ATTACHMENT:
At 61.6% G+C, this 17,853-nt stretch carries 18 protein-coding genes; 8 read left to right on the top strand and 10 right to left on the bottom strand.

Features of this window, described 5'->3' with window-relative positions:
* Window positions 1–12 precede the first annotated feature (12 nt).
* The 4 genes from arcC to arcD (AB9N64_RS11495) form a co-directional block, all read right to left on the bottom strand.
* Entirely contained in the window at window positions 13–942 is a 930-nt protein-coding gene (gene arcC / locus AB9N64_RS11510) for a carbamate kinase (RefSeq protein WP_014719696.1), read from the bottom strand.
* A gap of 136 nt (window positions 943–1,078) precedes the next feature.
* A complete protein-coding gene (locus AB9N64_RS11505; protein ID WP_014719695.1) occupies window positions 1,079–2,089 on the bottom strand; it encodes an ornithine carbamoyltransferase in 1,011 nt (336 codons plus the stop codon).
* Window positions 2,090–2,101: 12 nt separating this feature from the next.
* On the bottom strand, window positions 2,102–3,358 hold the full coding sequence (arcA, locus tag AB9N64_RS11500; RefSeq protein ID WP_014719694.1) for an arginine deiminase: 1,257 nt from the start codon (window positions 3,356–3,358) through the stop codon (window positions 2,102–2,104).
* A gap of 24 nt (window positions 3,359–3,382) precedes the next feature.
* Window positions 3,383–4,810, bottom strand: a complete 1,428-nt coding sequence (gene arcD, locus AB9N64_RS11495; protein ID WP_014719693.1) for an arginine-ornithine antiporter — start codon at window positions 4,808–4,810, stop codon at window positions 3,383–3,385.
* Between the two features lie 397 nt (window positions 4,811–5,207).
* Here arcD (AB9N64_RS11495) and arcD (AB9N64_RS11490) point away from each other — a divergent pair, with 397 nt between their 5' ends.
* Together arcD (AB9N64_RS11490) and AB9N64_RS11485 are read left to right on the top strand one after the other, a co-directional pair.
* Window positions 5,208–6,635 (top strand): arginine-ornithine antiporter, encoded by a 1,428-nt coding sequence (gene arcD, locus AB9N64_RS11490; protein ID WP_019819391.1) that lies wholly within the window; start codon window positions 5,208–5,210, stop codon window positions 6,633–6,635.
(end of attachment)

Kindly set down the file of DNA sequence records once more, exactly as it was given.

At 61.6% G+C, this 17,853-nt stretch carries 18 protein-coding genes; 8 read left to right on the top strand and 10 right to left on the bottom strand.

Features of this window, described 5'->3' with window-relative positions:
* Window positions 1–12 precede the first annotated feature (12 nt).
* The 4 genes from arcC to arcD (AB9N64_RS11495) form a co-directional block, all read right to left on the bottom strand.
* Entirely contained in the window at window positions 13–942 is a 930-nt protein-coding gene (gene arcC / locus AB9N64_RS11510) for a carbamate kinase (RefSeq protein WP_014719696.1), read from the bottom strand.
* A gap of 136 nt (window positions 943–1,078) precedes the next feature.
* A complete protein-coding gene (locus AB9N64_RS11505; protein ID WP_014719695.1) occupies window positions 1,079–2,089 on the bottom strand; it encodes an ornithine carbamoyltransferase in 1,011 nt (336 codons plus the stop codon).
* Window positions 2,090–2,101: 12 nt separating this feature from the next.
* On the bottom strand, window positions 2,102–3,358 hold the full coding sequence (arcA, locus tag AB9N64_RS11500; RefSeq protein ID WP_014719694.1) for an arginine deiminase: 1,257 nt from the start codon (window positions 3,356–3,358) through the stop codon (window positions 2,102–2,104).
* A gap of 24 nt (window positions 3,359–3,382) precedes the next feature.
* Window positions 3,383–4,810, bottom strand: a complete 1,428-nt coding sequence (gene arcD, locus AB9N64_RS11495; protein ID WP_014719693.1) for an arginine-ornithine antiporter — start codon at window positions 4,808–4,810, stop codon at window positions 3,383–3,385.
* Between the two features lie 397 nt (window positions 4,811–5,207).
* Here arcD (AB9N64_RS11495) and arcD (AB9N64_RS11490) point away from each other — a divergent pair, with 397 nt between their 5' ends.
* Together arcD (AB9N64_RS11490) and AB9N64_RS11485 are read left to right on the top strand one after the other, a co-directional pair.
* Window positions 5,208–6,635 (top strand): arginine-ornithine antiporter, encoded by a 1,428-nt coding sequence (gene arcD, locus AB9N64_RS11490; protein ID WP_019819391.1) that lies wholly within the window; start codon window positions 5,208–5,210, stop codon window positions 6,633–6,635.